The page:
Apicomplexa, trypanosoma and parasitic nematode protein kinases as antiparasitic therapeutic targets

Fina Liotta, John J. Siekierka

Research output: Contribution to journalReview articlepeer-review

15 Scopus citations


Parasitic infections caused by Plasmodium, Trypanosoma, Leishmania, Toxoplasma and parasitic nematodes affect hundreds of millions of individuals worldwide and are the cause of significant mortality and morbidity, particularly in developing countries. These diseases also have an impact on individuals from developed countries; for example, some US troops in Iraq and Afghanistan have been infected with Leishmania. The annual mortality associated with parasitic infections is estimated to be 1.5 million deaths. The socioeconomic impact of the morbidity associated with parasitic infections is significant, and the development of new drugs, aimed at novel targets, is urgently needed to develop effective treatments for these diseases. The small-molecule inhibitors discussed in this review constitute useful tools with which to explore the relevance of kinase inhibition in inducing antiparasitic activity. The aim of recent target-based approaches used in the development of parasite kinase inhibitors is to identify novel antiparasitic agents with therapeutic potential.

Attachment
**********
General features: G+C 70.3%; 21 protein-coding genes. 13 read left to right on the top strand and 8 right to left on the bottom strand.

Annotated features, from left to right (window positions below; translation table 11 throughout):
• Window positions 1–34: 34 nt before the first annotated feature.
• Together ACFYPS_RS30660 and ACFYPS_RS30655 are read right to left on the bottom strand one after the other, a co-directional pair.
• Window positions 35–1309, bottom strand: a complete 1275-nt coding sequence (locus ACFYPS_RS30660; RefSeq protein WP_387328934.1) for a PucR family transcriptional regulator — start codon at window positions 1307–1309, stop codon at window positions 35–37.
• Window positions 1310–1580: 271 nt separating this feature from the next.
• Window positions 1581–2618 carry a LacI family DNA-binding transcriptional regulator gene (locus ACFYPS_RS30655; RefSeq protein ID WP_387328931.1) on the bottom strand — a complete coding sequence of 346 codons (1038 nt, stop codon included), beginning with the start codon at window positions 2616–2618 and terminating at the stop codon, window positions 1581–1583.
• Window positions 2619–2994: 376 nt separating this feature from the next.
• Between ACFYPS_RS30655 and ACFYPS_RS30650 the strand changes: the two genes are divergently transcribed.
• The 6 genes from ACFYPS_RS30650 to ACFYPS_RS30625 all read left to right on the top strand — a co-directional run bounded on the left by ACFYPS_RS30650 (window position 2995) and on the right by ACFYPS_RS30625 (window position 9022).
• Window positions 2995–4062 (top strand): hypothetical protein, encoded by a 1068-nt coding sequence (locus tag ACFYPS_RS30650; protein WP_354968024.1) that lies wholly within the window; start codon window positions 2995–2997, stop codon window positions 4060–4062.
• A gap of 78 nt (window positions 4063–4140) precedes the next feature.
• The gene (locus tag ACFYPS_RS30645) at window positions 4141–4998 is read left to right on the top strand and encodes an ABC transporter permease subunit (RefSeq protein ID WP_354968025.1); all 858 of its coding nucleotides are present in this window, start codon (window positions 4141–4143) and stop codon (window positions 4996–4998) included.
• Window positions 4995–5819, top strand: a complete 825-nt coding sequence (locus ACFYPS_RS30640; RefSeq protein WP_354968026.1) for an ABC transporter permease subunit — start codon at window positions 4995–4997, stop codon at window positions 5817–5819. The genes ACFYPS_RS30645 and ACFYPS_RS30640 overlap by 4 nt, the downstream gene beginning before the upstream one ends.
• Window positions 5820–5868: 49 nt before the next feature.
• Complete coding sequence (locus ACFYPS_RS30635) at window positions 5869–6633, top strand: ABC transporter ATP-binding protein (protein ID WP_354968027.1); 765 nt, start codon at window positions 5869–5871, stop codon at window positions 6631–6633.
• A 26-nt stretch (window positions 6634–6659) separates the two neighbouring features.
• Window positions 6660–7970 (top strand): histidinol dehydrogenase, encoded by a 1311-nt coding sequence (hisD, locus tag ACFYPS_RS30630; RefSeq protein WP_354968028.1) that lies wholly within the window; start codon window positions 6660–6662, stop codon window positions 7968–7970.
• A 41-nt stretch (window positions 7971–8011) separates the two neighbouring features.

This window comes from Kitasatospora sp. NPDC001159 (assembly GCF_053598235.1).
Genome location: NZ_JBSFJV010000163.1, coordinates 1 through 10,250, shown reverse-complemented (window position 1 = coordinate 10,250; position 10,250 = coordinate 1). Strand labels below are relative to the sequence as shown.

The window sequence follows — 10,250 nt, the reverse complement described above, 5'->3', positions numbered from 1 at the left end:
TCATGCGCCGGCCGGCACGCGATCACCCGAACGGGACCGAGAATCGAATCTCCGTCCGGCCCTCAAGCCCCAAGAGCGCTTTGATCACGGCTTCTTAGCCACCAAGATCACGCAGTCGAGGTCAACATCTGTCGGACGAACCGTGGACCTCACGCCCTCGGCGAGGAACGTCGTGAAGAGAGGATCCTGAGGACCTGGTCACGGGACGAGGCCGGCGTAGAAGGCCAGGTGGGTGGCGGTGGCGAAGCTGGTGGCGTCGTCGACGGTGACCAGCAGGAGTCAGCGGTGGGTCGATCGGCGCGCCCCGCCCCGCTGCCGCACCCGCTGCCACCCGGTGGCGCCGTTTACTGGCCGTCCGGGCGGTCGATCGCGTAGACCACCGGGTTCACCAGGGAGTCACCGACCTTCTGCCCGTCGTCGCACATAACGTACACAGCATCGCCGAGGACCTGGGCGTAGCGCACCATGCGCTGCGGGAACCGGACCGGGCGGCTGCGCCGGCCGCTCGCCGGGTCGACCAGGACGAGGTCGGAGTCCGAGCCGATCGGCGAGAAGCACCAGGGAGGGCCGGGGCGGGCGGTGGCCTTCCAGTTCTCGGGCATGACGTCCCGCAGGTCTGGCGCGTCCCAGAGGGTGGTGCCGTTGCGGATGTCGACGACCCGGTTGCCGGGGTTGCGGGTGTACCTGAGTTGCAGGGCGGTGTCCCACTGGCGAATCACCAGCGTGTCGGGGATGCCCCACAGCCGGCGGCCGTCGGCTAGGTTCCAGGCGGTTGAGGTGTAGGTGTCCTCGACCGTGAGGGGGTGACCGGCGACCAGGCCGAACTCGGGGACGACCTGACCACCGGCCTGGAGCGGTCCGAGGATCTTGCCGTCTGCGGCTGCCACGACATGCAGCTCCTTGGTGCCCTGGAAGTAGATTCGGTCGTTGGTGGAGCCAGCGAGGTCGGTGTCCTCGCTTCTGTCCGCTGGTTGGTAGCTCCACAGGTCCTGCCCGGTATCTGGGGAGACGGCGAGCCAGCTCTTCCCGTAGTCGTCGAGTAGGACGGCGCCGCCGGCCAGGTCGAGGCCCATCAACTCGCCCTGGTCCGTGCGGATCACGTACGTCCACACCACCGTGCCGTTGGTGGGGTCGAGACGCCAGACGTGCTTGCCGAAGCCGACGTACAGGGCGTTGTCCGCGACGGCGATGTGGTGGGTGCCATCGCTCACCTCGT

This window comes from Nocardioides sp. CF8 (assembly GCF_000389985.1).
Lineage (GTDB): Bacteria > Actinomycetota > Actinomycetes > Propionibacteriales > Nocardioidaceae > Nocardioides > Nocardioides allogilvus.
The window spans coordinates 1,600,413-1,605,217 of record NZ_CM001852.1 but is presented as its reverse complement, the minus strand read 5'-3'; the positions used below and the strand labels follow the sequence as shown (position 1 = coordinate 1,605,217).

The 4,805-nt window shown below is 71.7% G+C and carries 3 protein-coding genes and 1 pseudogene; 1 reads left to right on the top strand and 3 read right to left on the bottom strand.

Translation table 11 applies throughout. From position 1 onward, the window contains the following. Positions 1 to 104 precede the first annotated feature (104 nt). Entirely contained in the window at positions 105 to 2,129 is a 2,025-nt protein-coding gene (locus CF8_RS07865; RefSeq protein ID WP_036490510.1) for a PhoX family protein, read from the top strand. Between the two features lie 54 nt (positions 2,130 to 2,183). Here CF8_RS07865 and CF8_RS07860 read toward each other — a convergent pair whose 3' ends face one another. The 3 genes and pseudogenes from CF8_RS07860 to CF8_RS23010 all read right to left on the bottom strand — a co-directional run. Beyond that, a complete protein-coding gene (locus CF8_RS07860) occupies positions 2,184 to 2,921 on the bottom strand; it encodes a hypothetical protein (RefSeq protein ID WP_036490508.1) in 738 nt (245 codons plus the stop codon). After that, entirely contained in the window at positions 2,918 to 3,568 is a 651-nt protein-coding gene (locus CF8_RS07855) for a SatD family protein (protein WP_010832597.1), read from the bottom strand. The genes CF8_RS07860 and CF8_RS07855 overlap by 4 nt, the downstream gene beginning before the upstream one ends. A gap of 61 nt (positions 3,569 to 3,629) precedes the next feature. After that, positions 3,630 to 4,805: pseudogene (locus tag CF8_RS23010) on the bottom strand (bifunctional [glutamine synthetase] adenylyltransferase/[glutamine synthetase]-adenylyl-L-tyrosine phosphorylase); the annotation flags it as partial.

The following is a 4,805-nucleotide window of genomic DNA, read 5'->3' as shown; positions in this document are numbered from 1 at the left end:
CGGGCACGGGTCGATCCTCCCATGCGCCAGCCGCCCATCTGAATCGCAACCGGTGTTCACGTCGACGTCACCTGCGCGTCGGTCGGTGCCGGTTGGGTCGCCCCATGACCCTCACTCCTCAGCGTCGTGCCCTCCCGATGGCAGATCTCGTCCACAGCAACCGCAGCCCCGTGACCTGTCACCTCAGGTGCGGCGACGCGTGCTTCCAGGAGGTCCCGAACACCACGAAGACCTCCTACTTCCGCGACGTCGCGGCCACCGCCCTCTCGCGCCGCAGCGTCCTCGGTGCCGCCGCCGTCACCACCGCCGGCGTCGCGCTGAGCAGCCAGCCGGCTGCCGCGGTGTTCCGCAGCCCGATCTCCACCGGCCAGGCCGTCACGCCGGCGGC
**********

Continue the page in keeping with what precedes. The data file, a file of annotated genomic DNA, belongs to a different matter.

Original languageEnglish
Pages (from-to)147-156
Number of pages10
JournalCurrent Opinion in Investigational Drugs
Issue number2
StatePublished - Feb 2010


  • Helminthic disease
  • Leishmaniasis
  • Protein kinase
  • Synthetic inhibitor
  • Toxoplasma
  • Trypanosomiasis


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